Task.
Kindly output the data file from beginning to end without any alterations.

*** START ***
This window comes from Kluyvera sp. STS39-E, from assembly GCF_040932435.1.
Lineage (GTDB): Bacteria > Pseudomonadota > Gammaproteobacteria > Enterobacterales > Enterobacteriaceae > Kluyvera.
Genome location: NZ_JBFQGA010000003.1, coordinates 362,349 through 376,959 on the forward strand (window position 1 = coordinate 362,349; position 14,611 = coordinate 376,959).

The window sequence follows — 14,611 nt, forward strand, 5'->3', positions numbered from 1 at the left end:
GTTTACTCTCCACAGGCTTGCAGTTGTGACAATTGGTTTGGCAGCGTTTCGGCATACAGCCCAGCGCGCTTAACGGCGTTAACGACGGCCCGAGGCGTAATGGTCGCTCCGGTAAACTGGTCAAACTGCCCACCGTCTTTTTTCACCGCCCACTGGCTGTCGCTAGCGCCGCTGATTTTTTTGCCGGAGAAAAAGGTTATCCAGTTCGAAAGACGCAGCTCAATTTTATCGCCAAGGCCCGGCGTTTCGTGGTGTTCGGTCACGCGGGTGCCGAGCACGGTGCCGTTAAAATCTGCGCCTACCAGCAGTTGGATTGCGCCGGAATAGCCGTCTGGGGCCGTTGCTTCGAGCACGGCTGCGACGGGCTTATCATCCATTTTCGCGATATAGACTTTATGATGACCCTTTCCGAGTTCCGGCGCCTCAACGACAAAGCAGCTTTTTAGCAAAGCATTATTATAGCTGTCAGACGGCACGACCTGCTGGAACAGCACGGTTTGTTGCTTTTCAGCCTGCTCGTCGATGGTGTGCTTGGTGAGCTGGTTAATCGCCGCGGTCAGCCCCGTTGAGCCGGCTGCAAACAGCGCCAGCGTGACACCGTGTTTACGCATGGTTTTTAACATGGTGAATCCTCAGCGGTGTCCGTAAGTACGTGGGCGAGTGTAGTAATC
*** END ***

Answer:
This window comes from Kluyvera sp. STS39-E, from assembly GCF_040932435.1.
Lineage (GTDB): Bacteria > Pseudomonadota > Gammaproteobacteria > Enterobacterales > Enterobacteriaceae > Kluyvera.
Genome location: NZ_JBFQGA010000003.1, coordinates 362,349 through 376,959 on the forward strand (window position 1 = coordinate 362,349; position 14,611 = coordinate 376,959).

The window sequence follows — 14,611 nt, forward strand, 5'->3', positions numbered from 1 at the left end:
GTTTACTCTCCACAGGCTTGCAGTTGTGACAATTGGTTTGGCAGCGTTTCGGCATACAGCCCAGCGCGCTTAACGGCGTTAACGACGGCCCGAGGCGTAATGGTCGCTCCGGTAAACTGGTCAAACTGCCCACCGTCTTTTTTCACCGCCCACTGGCTGTCGCTAGCGCCGCTGATTTTTTTGCCGGAGAAAAAGGTTATCCAGTTCGAAAGACGCAGCTCAATTTTATCGCCAAGGCCCGGCGTTTCGTGGTGTTCGGTCACGCGGGTGCCGAGCACGGTGCCGTTAAAATCTGCGCCTACCAGCAGTTGGATTGCGCCGGAATAGCCGTCTGGGGCCGTTGCTTCGAGCACGGCTGCGACGGGCTTATCATCCATTTTCGCGATATAGACTTTATGATGACCCTTTCCGAGTTCCGGCGCCTCAACGACAAAGCAGCTTTTTAGCAAAGCATTATTATAGCTGTCAGACGGCACGACCTGCTGGAACAGCACGGTTTGTTGCTTTTCAGCCTGCTCGTCGATGGTGTGCTTGGTGAGCTGGTTAATCGCCGCGGTCAGCCCCGTTGAGCCGGCTGCAAACAGCGCCAGCGTGACACCGTGTTTACGCATGGTTTTTAACATGGTGAATCCTCAGCGGTGTCCGTAAGTACGTGGGCGAGTGTAGTAATC